Pink Lady Apple Health-Ade Kombucha

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Paige Dalrymple
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Health-Ade is a drink company with a focus on gut health. Beginning as a farmers market start-up, the company has now become a popular kombucha producer selling in stores like Target, Whole Foods, and Walmart. Larger brands such as Coca-Cola have even taken notice, with the company investing 20 million in 2019. Health-Ade was founded in 2012 by Daina Trout, Justin Trout, and Vanessa Dew. While some scientists say more research is needed to confirm all the health claims made about kombucha, the gut does play a role in our well-being. A healthy gut is connected to mood regulation, a stronger immune system, less inflammation, and more nutrient absorption. With their probiotic-filled tea, Health-Ade says they can fortify a stronger gut by contributing to a diverse microbiome. The company is USDA-certified organic and Non-GMO Project Verified. In 2017, Health-Ade purchased around 1.2 million pounds of organic materials to make their kombucha. Their organic, simple ingredient list is a strength, as well as their work with non-profit partners. However, I wish there was more information about the sourcing and labor that goes into making the product.

What it's made of:


Health-Ade Kombucha is a carbonated, fermented tea filled with probiotics and antioxidants. Probiotics can fight bad bacteria, aid digestion, and maintain gut balance, while antioxidants can neutralize free radicals that could lead to illness and disease. The drink comes in a glass bottle and will come in insulated, recyclable packaging if ordered online. Pink Lady Apple is one of their best-selling kombucha flavors. It is made with organic kombucha (water + kombucha culture), organic black tea, organic green tea, organic cane sugar, and cold-pressed organic pink lady apple juice. Organic ingredients mean that synthetic fertilizers and pesticides aren't used in the growing process. The apples are sourced from Washington, and their green tea is developed with their partners in India. The drink is also gluten-free, vegan, non-GMO, and each glass contains 1 billion CFU (colony forming units) of probiotics at the time of bottling. One bottle contains 70 calories, making it a low-calorie beverage. However, Health-Ade was sued for allegedly containing more sugar and alcohol in the drink than indicated. The brand paid 4 million dollars to settle a 2018 lawsuit filed by customers saying the kombucha was mislabeled as nonalcoholic.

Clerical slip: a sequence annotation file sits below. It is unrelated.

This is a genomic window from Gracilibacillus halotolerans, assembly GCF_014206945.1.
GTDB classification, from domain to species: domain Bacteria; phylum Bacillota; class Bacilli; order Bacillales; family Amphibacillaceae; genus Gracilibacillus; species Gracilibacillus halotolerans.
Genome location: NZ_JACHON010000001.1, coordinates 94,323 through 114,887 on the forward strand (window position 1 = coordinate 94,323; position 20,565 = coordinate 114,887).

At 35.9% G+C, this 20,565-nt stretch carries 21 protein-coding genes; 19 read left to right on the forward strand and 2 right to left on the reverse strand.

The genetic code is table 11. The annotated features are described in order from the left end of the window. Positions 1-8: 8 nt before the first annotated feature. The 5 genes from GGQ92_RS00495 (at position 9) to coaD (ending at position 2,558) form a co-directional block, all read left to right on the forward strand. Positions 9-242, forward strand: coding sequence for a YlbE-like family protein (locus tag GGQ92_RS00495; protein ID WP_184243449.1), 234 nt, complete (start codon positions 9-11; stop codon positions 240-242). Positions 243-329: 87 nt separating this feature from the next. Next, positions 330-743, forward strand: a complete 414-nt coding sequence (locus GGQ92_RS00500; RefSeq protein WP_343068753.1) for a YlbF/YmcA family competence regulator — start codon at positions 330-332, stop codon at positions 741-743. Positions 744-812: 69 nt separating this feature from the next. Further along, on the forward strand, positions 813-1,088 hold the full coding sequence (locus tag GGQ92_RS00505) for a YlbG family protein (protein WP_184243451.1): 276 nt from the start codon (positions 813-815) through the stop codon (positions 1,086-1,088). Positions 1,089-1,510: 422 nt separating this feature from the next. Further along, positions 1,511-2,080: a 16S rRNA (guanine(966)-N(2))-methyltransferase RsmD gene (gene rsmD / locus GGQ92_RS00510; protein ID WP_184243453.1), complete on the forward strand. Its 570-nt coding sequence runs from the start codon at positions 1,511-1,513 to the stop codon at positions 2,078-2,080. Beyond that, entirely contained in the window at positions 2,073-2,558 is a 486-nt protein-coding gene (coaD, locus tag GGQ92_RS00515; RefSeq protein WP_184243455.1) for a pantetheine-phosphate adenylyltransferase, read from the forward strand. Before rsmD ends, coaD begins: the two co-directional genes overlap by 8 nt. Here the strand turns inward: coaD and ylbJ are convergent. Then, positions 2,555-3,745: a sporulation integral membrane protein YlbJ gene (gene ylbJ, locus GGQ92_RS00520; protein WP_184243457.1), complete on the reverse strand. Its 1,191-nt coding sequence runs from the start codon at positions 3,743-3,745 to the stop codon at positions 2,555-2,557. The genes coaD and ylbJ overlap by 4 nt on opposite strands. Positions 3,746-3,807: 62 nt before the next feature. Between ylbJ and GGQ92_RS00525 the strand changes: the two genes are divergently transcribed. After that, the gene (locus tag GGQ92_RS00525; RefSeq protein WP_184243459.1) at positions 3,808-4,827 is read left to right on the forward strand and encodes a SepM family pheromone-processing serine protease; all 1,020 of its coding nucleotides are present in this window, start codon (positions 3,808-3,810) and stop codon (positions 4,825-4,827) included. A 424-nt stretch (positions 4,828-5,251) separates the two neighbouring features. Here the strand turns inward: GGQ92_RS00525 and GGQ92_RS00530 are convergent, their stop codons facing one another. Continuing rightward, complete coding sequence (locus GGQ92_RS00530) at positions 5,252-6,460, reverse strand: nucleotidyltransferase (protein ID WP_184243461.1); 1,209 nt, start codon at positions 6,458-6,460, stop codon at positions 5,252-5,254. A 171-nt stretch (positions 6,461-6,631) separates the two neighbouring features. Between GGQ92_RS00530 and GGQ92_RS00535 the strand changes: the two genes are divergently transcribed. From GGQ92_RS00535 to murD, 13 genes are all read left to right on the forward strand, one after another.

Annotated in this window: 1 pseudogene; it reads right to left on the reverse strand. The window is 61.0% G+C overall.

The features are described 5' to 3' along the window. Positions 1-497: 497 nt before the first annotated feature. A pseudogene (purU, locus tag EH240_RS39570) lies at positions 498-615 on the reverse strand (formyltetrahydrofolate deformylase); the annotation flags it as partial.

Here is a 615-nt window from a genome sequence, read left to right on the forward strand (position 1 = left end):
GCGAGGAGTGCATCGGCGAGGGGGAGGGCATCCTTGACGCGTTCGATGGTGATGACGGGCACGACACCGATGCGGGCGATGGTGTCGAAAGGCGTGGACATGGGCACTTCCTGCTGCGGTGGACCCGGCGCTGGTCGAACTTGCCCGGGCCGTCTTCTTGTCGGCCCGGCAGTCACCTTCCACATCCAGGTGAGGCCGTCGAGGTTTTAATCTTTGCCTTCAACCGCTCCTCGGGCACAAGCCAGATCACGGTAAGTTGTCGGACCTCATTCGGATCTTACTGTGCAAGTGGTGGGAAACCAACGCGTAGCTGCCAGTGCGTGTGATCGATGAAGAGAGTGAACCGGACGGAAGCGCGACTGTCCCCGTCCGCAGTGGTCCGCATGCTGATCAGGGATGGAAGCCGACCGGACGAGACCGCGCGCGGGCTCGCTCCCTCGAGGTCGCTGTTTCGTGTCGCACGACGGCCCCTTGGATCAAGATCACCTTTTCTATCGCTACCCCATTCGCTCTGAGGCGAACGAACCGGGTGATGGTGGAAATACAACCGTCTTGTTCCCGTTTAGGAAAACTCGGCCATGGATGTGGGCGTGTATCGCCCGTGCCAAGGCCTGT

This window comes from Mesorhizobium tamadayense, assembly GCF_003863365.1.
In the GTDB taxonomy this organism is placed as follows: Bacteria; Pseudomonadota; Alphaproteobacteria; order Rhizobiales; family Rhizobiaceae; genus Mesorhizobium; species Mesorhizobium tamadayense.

How it's made:


Health-Ade has a brewing facility in Torrance, California, where over 100,000 bottles of kombucha can be made every day. The company used to buy their filtered water from Whole Foods but now uses its own reverse osmosis system. The black and green tea is brewed and combined with cane sugar. Then the mixture is poured into glass jars with a SCOBY (symbiotic culture of bacteria and yeast). Glass jars are used for the fermentation to prevent plastic and metal leaching. The jars are covered with cloth and left at around 80-85 degrees Fahrenheit so the drink can go through the fermentation process. High-speed filling lines will fill 700 bottles a minute. While fermenting the kombucha itself is a low-intensity process, I can imagine that lots of water, heat, and power are still being used within the factory. I would also like to see more information about their tea sourcing, as the tea industry has been linked to deforestation and hurting biodiversity.

Who makes it:


The brand uses both local and global farms to source its produce. Health-Ade’s sustainability page says that they are committed to supporting better conditions for farmers and farmworkers. However, there are no further details on the page about how they are doing this! One benefit to using organic produce, however, is that workers experience less chemical exposure. In an interview, founder Daina Trout seems to have a very personal relationship with one of Health-Ade's growers. She says her “favorite farmer in the whole wide world is Papa Gene of Organic Etheridge Farm in Dinuba, California. He even sings to his plants. I’m really proud that he grows our pomegranates.” ( It would be great if Health-Ade had a personal relationship with all of the farmers they work with! If that is the case, I would recommend they highlight the different growers on their website for more transparency. Health-Ade also partners with the Garden School Foundation to allow underserved youth to learn about nutrition, cooking, and gardening using an outdoor classroom. Taken from their sustainability page, the brand also composted over 1 million pounds of organic waste, upcycled more than 1,000 Health-Ade bottles, and purchased only paper straws and biodegradable cups in 2018. I would love to see the page updated for this year!